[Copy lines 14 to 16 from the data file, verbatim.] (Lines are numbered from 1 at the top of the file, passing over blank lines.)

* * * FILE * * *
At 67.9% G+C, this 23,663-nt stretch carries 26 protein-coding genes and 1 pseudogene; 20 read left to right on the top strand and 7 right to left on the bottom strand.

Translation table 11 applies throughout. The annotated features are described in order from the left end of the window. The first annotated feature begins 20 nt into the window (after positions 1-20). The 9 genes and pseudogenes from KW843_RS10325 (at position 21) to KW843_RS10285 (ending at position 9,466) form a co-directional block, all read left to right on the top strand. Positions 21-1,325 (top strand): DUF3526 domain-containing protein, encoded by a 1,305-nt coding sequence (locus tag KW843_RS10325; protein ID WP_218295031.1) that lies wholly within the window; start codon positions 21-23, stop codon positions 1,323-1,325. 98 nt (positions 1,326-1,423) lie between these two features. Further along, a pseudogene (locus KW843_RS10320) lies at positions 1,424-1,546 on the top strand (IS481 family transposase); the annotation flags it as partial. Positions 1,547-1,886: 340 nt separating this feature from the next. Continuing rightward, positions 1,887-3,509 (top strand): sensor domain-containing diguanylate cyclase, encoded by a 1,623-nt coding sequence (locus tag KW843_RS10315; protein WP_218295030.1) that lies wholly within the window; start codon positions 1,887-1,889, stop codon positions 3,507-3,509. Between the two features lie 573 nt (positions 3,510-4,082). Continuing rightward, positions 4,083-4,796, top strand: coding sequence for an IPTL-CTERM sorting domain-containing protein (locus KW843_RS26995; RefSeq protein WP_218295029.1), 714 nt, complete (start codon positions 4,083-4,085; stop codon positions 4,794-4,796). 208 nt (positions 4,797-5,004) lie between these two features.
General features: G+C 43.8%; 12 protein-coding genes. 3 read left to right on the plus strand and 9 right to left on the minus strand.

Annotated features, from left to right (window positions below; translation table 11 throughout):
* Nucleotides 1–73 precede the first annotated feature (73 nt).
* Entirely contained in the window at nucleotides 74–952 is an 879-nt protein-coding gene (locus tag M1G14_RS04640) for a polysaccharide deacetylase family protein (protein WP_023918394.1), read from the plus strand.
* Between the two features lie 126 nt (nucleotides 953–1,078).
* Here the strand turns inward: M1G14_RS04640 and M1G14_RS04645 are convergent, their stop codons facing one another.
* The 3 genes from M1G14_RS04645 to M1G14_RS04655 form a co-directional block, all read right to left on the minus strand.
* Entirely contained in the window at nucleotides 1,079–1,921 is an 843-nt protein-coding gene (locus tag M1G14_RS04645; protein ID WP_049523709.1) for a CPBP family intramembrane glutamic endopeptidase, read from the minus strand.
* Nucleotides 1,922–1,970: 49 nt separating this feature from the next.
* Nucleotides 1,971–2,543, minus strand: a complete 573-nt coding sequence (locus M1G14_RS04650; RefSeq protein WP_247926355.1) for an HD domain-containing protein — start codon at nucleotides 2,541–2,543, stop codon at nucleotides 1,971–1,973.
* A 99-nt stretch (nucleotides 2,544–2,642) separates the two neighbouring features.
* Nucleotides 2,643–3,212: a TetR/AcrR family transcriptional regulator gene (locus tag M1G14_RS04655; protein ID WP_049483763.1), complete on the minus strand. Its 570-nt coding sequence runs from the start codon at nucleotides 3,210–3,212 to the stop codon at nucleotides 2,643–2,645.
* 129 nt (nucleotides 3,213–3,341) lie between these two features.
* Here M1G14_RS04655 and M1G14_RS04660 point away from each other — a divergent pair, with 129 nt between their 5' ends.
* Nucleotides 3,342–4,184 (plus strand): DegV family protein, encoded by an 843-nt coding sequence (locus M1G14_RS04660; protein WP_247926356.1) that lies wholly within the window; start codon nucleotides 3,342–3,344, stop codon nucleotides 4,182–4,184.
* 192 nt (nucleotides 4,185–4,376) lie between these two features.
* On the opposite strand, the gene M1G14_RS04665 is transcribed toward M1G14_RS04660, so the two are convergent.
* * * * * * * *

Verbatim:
* Nucleotides 2,643–3,212: a TetR/AcrR family transcriptional regulator gene (locus tag M1G14_RS04655; protein ID WP_049483763.1), complete on the minus strand. Its 570-nt coding sequence runs from the start codon at nucleotides 3,210–3,212 to the stop codon at nucleotides 2,643–2,645.
* 129 nt (nucleotides 3,213–3,341) lie between these two features.
* Here M1G14_RS04655 and M1G14_RS04660 point away from each other — a divergent pair, with 129 nt between their 5' ends.